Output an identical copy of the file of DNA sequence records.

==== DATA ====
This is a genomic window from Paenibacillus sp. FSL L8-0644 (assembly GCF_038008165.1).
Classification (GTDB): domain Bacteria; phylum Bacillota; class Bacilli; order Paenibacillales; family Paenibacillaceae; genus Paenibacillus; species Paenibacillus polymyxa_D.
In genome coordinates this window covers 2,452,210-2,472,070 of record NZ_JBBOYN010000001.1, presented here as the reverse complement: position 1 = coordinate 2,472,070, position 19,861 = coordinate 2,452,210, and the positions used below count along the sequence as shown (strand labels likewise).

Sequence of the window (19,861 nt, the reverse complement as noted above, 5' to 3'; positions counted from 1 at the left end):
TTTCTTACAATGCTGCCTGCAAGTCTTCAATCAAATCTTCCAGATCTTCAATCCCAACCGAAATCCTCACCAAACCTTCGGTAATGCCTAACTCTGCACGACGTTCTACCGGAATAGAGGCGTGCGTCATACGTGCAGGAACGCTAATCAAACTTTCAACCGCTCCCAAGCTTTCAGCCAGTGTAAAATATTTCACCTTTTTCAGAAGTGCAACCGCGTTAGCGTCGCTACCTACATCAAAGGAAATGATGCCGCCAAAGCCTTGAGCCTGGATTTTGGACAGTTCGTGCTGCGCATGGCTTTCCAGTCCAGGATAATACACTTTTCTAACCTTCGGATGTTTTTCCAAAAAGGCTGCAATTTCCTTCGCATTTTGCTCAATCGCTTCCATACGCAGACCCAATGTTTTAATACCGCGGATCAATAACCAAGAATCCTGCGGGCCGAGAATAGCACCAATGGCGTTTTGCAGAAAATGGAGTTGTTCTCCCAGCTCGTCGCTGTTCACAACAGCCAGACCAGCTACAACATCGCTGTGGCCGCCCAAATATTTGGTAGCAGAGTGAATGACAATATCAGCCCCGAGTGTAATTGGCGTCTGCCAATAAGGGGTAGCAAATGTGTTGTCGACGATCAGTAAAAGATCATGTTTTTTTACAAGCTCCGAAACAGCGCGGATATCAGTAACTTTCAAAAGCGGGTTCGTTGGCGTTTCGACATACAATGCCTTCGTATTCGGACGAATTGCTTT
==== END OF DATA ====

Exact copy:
This is a genomic window from Paenibacillus sp. FSL L8-0644 (assembly GCF_038008165.1).
Classification (GTDB): domain Bacteria; phylum Bacillota; class Bacilli; order Paenibacillales; family Paenibacillaceae; genus Paenibacillus; species Paenibacillus polymyxa_D.
In genome coordinates this window covers 2,452,210-2,472,070 of record NZ_JBBOYN010000001.1, presented here as the reverse complement: position 1 = coordinate 2,472,070, position 19,861 = coordinate 2,452,210, and the positions used below count along the sequence as shown (strand labels likewise).

Sequence of the window (19,861 nt, the reverse complement as noted above, 5' to 3'; positions counted from 1 at the left end):
TTTCTTACAATGCTGCCTGCAAGTCTTCAATCAAATCTTCCAGATCTTCAATCCCAACCGAAATCCTCACCAAACCTTCGGTAATGCCTAACTCTGCACGACGTTCTACCGGAATAGAGGCGTGCGTCATACGTGCAGGAACGCTAATCAAACTTTCAACCGCTCCCAAGCTTTCAGCCAGTGTAAAATATTTCACCTTTTTCAGAAGTGCAACCGCGTTAGCGTCGCTACCTACATCAAAGGAAATGATGCCGCCAAAGCCTTGAGCCTGGATTTTGGACAGTTCGTGCTGCGCATGGCTTTCCAGTCCAGGATAATACACTTTTCTAACCTTCGGATGTTTTTCCAAAAAGGCTGCAATTTCCTTCGCATTTTGCTCAATCGCTTCCATACGCAGACCCAATGTTTTAATACCGCGGATCAATAACCAAGAATCCTGCGGGCCGAGAATAGCACCAATGGCGTTTTGCAGAAAATGGAGTTGTTCTCCCAGCTCGTCGCTGTTCACAACAGCCAGACCAGCTACAACATCGCTGTGGCCGCCCAAATATTTGGTAGCAGAGTGAATGACAATATCAGCCCCGAGTGTAATTGGCGTCTGCCAATAAGGGGTAGCAAATGTGTTGTCGACGATCAGTAAAAGATCATGTTTTTTTACAAGCTCCGAAACAGCGCGGATATCAGTAACTTTCAAAAGCGGGTTCGTTGGCGTTTCGACATACAATGCCTTCGTATTCGGACGAATTGCTTT